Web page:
A few Sundays back Justin (my husband) preached about the "sinful woman" who washed Jesus' feet with her tears at a dinner hosted by Simon, the Pharisee. As Justin read the text, words printed across the above-stage screen, I heard and read a phrase that powerfully affected me.
About Jesus, Luke writes, "Then he turned toward the woman and said to Simon..."
It's this exact positional shift I'm convinced the church--the body of Christ--needs to make: turning away from proud people inside the church system and toward people outside it (while simultaneously continuing to speak to insiders). In this moment, Jesus shows concern for both Simon, too proud to embrace the woman, and the woman, too overwhelmed and messy to adhere to Simon's behavioral expectations. Jesus cares about both. But He turns toward the woman.
In this scenario today, we play the role of Christ. Will we turn toward those in church-world who judge and exclude the lost, catering to their egos and whitewashing the church's activities? Or will we turn toward sinners, offering rescue and cleansing?
We can only face in one direction.
If you're wondering where you're facing right now, consider these questions:
- Who am I most concerned about offending?
- Do I spend more time talking about the fineprint of doctrine than I do looking for ways to reach people in need of saving?
- Am I quicker to hold insiders accountable for their sins or point my finger at outsiders because of theirs?
As we try to practically apply this posture, orienting our bodies/congregations toward sinners we must...
- make ourselves, our message, and our lifestyle accessible.
- make "programming" for their blessing, not our comfort.
- devote a hefty chunk of our financial budget and corporate energy their way.
- listen to voices who don't yet echo the voice of Christ--really listen.
- be willing to get messy.
- seek meaningful relationships outside the body (not filling every social slot on the calendar with "church people").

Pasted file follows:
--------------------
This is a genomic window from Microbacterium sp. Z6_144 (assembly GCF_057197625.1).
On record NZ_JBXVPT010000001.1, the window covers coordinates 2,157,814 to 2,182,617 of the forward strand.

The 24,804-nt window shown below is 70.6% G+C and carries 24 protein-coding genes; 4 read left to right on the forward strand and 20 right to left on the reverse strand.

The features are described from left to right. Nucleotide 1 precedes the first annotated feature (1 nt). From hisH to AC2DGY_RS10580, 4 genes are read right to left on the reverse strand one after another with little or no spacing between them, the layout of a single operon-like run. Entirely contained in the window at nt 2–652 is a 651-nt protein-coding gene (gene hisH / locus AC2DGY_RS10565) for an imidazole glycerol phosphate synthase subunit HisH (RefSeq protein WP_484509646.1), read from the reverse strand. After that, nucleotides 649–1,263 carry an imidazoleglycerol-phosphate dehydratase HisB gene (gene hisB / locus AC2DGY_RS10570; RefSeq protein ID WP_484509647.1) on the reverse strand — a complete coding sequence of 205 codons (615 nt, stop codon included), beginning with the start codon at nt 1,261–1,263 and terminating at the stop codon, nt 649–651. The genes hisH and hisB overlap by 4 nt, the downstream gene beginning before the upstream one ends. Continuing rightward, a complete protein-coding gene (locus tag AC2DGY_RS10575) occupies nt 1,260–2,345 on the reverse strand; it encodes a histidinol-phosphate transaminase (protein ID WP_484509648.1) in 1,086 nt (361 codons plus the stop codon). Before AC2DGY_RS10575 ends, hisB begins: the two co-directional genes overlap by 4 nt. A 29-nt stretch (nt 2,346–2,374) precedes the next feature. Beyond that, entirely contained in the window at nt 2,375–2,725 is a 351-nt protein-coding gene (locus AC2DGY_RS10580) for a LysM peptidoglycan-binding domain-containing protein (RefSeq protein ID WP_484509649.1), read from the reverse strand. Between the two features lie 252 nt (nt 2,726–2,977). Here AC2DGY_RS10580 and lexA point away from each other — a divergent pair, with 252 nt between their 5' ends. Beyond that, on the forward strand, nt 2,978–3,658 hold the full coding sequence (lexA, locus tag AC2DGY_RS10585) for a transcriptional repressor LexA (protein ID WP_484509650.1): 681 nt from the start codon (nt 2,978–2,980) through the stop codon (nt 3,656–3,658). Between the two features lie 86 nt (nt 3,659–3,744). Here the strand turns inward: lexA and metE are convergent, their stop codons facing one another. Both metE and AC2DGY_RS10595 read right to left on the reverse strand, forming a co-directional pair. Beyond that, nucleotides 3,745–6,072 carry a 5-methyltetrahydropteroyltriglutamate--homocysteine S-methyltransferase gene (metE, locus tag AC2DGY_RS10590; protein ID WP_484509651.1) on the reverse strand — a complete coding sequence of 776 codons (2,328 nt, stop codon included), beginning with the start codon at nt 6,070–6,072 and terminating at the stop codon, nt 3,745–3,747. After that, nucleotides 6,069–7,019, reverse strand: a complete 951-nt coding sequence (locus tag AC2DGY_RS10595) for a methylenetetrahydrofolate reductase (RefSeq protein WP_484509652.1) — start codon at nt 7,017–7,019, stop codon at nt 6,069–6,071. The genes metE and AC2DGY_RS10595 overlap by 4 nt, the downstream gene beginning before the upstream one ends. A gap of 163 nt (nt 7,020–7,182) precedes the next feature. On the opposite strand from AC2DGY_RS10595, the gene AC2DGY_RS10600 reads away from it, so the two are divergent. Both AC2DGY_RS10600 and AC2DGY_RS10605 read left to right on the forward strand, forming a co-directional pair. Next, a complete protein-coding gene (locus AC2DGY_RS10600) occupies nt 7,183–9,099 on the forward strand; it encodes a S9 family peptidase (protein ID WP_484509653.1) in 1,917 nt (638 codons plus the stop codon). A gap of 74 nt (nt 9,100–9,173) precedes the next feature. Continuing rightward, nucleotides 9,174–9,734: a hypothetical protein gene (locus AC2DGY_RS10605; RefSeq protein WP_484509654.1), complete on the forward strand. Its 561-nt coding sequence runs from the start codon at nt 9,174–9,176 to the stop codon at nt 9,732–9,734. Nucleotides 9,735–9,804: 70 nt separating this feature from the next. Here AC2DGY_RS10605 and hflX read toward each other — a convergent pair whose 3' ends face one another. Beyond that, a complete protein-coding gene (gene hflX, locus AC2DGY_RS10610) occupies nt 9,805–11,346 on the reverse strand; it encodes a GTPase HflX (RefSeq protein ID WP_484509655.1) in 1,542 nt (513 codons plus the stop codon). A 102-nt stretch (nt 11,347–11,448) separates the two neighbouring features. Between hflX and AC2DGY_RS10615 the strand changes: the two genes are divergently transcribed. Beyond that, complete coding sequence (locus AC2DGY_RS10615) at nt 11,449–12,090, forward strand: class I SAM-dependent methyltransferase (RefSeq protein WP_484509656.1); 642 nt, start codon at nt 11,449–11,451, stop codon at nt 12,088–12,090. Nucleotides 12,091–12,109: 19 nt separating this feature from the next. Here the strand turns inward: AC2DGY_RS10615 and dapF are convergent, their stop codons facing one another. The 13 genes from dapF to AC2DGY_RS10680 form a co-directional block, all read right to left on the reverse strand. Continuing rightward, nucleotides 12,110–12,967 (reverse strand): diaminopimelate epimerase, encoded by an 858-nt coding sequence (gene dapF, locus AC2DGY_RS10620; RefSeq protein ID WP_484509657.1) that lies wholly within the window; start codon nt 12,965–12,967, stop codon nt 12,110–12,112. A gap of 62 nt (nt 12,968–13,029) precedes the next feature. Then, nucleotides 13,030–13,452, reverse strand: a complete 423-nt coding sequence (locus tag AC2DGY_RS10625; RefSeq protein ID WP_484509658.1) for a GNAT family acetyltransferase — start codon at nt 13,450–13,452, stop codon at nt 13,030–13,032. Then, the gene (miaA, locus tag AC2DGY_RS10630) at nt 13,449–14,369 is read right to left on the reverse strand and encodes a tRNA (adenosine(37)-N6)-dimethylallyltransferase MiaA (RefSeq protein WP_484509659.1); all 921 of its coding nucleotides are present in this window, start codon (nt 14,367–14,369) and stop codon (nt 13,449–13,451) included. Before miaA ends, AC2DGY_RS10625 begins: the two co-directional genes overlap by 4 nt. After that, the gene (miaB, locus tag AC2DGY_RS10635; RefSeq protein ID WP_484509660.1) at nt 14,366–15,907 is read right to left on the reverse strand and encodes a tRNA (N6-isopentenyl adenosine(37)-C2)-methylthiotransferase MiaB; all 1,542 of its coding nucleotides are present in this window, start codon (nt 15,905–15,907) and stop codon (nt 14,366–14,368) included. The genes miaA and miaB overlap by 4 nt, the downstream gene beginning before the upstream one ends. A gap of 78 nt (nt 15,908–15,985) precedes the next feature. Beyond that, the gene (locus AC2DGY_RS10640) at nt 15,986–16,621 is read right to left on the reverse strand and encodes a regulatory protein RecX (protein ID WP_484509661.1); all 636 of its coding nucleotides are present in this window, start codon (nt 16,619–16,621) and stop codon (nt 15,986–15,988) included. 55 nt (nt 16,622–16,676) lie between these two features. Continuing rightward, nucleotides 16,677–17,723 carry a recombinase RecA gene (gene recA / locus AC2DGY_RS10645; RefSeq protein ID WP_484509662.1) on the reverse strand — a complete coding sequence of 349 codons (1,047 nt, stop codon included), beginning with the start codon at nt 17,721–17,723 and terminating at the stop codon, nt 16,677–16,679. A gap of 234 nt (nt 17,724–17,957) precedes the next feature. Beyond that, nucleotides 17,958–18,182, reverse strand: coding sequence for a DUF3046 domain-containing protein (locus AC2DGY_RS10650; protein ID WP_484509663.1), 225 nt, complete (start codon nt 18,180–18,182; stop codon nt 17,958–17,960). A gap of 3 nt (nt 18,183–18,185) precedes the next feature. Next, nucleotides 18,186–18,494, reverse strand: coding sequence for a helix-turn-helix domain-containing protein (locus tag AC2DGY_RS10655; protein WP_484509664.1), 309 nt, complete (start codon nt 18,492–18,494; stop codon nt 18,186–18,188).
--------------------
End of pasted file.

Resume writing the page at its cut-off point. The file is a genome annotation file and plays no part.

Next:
It might even mean risking your reputation or being tagged in a "compromising" Facebook picture.
It also means turning away from voices who would limit or shortchange (or even blockade) the church's outreach to "sinners," those who in their self-absorption see sinners primarily as a barrier to their own comfort.
And as we turn away, we have a responsibility to continue our conversation with those who are proud, blind, and misunderstanding.
The other day I overheard my husband say he liked to think later, after the cross and resurrection, that maybe Simon came around. That maybe all he needed was some time and truth to soften his hard heart and open his blind eyes. I like to think that, too.
I haven't always been good about seeking and saving the lost. I've spent too much time among the crustier parts of church "establishment." And if a few wise friends hadn't been patient with me, if in turning toward the lost they'd stopped talking to me, I might have ended up stranded in a white-washed tomb. Instead, they kept talking (letting Jesus talk through them), and I kept listening.
Today, most of the time anyway, I don't feel like Simon.
Ask yourself today, "Am I committed to keeping the conversation going with Christians who've closed their hearts to the lost?" And, "Will I offer grace even to people who aren't likely to offer it to others?"
Let's commit to personally and collectively change positions. Let's turn toward the people who need us and away from the people who'd hold us back. At the same time, let's continue to speak wisdom in the direction of today's Pharisees. You never know who might have a change of heart.
**I can't figure out who created the image I used for today's post. If you recognize it, please pass along the artist's name.